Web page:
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    ABSTRACT: We investigated the influence of season and birth month on sustained progression to Expanded Disability Status Scale 6 (requires a cane) through a database review of 2,319 definite multiple sclerosis (MS) patients followed for a mean 19.3 years, until July 2003 in British Columbia, Canada. The season of birth had a marginal effect on disease progression (p = 0.051), with winter babies exhibiting the slowest progression (p = 0.048). Birth month had a significant effect on progression (p = 0.038), mainly due to those January born having a 40% (95% CI 32.9-47.4) chance of requiring a cane later than those born in other months. There was some evidence to suggest that the gestational period had a small but long-lasting effect on later disease progression in British Columbia, Canada.
    Neuroepidemiology 02/2006; 26(4):195-8. · 2.37 Impact Factor
  • Helen Tremlett, Donald Paty, Virginia Devonshire
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    ABSTRACT: To investigate disease progression and risk factors in a large geographically based population with multiple sclerosis (MS), using two different inception points--clinical onset and date of birth. The authors reviewed a database of subjects with definite MS and symptom onset prior to July 1988. The main outcome was sustained progression to Expanded Disability Status Scale (EDSS) 6 (requires a cane), using the date of birth and date of MS onset as inception points in separate analyses. Risk factors examined were sex, relapsing vs primary progressive course, onset age, and onset symptoms. The study included 2,837 patients, followed prospectively for 22,723 patient years. The median time to EDSS 6 was 27.9 years, 15 years after onset; only 21% reached EDSS 6, and by age 50, 28% required a cane. Men progressed 38% more quickly than women from onset (p < 0.0005), yet both required canes at similar ages: 58.8 years for men and 60.1 for women (p = 0.082). A younger onset age predicted a slower progression, but those older at onset were consistently older when reaching EDSS 6. A primary progressive course predicted a more rapid progression from both onset (p < 0.0005) and birth (hazard ratio = 2.7 [95% CI: 2.2 to 3.3]). No onset symptom consistently predicted progression. Disability progression in multiple sclerosis (MS) accrued more slowly than found in earlier longitudinal studies. The authors also challenged two fundamental concepts in MS, demonstrating that neither male sex nor older onset age was associated with worse disease outcome.
    Neurology 01/2006; 66(2):172-7. · 8.25 Impact Factor
  • Helen Tremlett, Donald Paty, Virginia Devonshire
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    ABSTRACT: Primary progressive multiple sclerosis (PPMS) has a distinct clinical phenotype and has historically been understudied with few longitudinal natural history studies spanning a reasonable time period. The authors examined patient characteristics, disease progression, and associated risk factors in the PP population of British Columbia, Canada. The authors report on the PP population from an upcoming publication of the natural history study of definite MS in British Columbia, Canada. The main outcome was sustained progression to Expanded Disability Status Scale (EDSS) 6, secondary outcome time to EDSS 8. Risk factors for progression included sex, onset age, onset symptoms, and for time to EDSS 8, time to EDSS 6. Of the 2,837 patients with definite MS in the original study, 352 (12.4%) had PPMS. Mean disease duration was 17.2 years (0.3 to 49.6 years), mean onset age was 40.1 years (SD 11.5), and 53% (187) were female. One-quarter of the population had reached EDSS 6 after 7.3 years from onset, yet another 25% still did not require a cane after 25 years. Sex, onset age, and onset symptoms did not predict progression (p > 0.05). A shorter time to EDSS 6 predicted a shorter time to EDSS 8 (p < 0.0005). Progression of disability was slower than found in previous primary progressive multiple sclerosis natural history studies. However, considerable variation existed, with few predictors, other than "sooner to cane, sooner to wheelchair."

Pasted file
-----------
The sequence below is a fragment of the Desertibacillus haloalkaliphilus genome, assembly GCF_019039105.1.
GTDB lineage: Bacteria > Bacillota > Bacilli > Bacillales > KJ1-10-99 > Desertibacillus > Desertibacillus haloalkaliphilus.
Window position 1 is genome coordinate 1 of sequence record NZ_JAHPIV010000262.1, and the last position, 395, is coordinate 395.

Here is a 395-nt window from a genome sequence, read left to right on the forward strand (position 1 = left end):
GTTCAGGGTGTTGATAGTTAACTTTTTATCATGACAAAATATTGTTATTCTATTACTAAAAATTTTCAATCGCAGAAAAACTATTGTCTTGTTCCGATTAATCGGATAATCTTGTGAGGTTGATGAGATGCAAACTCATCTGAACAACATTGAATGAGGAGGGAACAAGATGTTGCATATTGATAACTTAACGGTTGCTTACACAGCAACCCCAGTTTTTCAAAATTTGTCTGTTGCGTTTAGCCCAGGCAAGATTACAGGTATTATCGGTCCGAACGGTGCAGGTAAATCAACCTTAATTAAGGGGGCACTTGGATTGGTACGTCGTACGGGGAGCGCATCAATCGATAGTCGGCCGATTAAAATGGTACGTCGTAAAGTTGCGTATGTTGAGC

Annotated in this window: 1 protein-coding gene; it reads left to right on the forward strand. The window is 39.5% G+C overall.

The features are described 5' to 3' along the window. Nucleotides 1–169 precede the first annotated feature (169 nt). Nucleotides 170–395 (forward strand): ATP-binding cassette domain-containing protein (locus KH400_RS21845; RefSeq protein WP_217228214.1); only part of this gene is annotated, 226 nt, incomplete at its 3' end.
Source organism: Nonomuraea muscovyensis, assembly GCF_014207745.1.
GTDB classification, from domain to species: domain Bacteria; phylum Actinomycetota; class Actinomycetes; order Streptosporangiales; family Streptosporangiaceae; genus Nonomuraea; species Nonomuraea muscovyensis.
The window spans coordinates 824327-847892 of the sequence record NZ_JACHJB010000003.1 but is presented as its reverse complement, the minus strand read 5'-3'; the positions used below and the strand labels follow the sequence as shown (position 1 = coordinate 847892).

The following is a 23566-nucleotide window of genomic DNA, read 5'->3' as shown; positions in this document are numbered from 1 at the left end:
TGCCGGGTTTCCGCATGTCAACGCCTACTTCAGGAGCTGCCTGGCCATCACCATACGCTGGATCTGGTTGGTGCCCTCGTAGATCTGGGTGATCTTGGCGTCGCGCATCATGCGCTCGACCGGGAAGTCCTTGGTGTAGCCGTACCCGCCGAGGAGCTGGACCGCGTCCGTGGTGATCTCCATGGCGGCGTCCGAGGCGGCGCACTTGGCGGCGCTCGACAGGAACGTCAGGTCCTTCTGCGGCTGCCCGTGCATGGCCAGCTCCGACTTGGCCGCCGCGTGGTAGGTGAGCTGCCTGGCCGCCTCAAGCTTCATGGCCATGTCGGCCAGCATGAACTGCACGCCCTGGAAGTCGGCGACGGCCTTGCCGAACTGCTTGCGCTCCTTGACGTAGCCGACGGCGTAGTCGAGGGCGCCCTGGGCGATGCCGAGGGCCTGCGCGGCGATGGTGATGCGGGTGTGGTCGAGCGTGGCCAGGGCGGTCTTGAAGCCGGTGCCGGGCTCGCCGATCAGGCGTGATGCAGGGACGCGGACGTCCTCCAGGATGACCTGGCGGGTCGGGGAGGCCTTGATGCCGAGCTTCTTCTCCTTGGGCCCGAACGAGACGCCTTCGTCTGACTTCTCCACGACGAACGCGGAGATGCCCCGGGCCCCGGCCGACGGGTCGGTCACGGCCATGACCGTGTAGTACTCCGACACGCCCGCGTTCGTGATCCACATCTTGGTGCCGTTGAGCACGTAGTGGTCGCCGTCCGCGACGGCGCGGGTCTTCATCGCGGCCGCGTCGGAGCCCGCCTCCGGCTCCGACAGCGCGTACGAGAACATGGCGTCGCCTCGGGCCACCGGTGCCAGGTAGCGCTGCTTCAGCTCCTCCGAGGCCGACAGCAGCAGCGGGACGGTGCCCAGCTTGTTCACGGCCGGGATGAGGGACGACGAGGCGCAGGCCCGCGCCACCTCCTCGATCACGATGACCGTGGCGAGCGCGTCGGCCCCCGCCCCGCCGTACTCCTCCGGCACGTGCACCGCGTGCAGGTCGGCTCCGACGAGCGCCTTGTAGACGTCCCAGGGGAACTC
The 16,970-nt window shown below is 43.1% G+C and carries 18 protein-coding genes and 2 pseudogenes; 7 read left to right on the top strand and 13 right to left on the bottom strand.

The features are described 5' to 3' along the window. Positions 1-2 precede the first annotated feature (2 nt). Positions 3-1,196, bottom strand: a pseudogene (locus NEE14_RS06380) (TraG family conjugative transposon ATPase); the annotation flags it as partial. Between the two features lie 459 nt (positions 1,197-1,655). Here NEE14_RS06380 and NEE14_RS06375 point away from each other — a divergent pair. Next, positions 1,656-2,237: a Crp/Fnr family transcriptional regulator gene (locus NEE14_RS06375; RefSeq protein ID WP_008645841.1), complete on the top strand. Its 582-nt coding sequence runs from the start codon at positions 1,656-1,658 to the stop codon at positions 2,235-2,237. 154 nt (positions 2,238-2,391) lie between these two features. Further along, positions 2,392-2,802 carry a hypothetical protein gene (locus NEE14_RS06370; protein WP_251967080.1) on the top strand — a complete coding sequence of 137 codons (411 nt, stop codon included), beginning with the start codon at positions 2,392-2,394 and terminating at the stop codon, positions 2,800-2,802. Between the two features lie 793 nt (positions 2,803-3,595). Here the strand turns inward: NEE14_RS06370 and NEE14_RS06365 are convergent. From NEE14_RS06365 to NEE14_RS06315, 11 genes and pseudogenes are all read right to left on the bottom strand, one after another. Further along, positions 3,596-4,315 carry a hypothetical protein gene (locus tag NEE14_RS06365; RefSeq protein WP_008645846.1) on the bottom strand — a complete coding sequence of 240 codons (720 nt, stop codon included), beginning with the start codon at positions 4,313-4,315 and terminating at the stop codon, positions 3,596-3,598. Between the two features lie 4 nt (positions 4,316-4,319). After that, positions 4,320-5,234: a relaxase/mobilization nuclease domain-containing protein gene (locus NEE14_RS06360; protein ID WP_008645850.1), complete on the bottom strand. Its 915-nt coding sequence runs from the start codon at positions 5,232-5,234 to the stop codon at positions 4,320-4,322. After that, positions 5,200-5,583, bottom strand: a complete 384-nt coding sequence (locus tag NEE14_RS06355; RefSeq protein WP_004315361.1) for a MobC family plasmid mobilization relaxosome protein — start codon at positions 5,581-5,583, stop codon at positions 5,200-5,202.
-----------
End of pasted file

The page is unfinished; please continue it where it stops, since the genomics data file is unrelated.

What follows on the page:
Neurology 12/2005; 65(12):1919-23. · 8.25 Impact Factor
  • Eric M Yoshida, Virginia A Devonshire, Alister J E Prout
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    ABSTRACT: The effect of liver transplantation on pre-existing multiple sclerosis (MS) has never been reported. We report the three year post-transplant neurological outcome of a patient with MS. A Caucasian woman with MS received an urgent liver transplant for fulminant liver failure at the age of 59. Her Extended Disability Scale Score (EDSS) pretransplant was 5.0 and clinically she had cerebellar and brainstem dysfunction. Post-transplant immunosuppression consisted of tacrolimus, mycophenolate mofetil and tapering corticosteroids that were discontinued after 1.5 years. Post-transplant her EDSS decreased to 2.0 and after three years she is clinically asymptomatic with only very mild dysarthria on neurologic examination. Long-term maintenance immunosuppression consists of low dose tacrolimus. Combination immunosuppression with tacrolimus may have a beneficial effect on MS although an effect of donor allograft itself can not be excluded.
    The Canadian journal of neurological sciences. Le journal canadien des sciences neurologiques 12/2004; 31(4):539-41. · 1.33 Impact Factor

Publication Stats

303 Citations
122.70 Total Impact Points

Institutions

  • 2005–2012
    • University of British Columbia - Vancouver
      • • Division of Neurology
      • • Division of Medical Oncology
      • • Faculty of Medicine
      Vancouver, British Columbia, Canada
  • 2008
    • St. Michael's Hospital
      Toronto, Ontario, Canada